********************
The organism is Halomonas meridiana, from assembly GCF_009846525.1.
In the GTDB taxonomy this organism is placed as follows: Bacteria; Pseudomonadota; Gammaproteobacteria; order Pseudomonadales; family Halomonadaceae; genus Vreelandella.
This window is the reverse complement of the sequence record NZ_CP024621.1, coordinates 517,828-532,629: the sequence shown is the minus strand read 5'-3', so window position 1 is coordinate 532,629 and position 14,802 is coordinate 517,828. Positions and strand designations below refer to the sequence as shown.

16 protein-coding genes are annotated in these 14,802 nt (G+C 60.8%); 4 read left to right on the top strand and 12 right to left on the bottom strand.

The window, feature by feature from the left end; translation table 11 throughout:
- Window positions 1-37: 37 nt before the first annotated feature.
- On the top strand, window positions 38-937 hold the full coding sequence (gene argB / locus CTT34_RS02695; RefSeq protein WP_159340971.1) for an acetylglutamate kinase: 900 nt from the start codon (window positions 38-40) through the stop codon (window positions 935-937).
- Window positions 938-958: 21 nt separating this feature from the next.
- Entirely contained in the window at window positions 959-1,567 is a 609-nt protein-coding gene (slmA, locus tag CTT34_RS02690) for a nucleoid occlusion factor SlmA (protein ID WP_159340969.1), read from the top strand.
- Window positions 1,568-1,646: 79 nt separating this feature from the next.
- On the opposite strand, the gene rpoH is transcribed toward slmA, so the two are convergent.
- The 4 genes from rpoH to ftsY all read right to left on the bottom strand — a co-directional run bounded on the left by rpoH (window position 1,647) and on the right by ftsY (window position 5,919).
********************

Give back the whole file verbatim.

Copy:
The organism is Halomonas meridiana, from assembly GCF_009846525.1.
In the GTDB taxonomy this organism is placed as follows: Bacteria; Pseudomonadota; Gammaproteobacteria; order Pseudomonadales; family Halomonadaceae; genus Vreelandella.
This window is the reverse complement of the sequence record NZ_CP024621.1, coordinates 517,828-532,629: the sequence shown is the minus strand read 5'-3', so window position 1 is coordinate 532,629 and position 14,802 is coordinate 517,828. Positions and strand designations below refer to the sequence as shown.

16 protein-coding genes are annotated in these 14,802 nt (G+C 60.8%); 4 read left to right on the top strand and 12 right to left on the bottom strand.

The window, feature by feature from the left end; translation table 11 throughout:
- Window positions 1-37: 37 nt before the first annotated feature.
- On the top strand, window positions 38-937 hold the full coding sequence (gene argB / locus CTT34_RS02695; RefSeq protein WP_159340971.1) for an acetylglutamate kinase: 900 nt from the start codon (window positions 38-40) through the stop codon (window positions 935-937).
- Window positions 938-958: 21 nt separating this feature from the next.
- Entirely contained in the window at window positions 959-1,567 is a 609-nt protein-coding gene (slmA, locus tag CTT34_RS02690) for a nucleoid occlusion factor SlmA (protein ID WP_159340969.1), read from the top strand.
- Window positions 1,568-1,646: 79 nt separating this feature from the next.
- On the opposite strand, the gene rpoH is transcribed toward slmA, so the two are convergent.
- The 4 genes from rpoH to ftsY all read right to left on the bottom strand — a co-directional run bounded on the left by rpoH (window position 1,647) and on the right by ftsY (window position 5,919).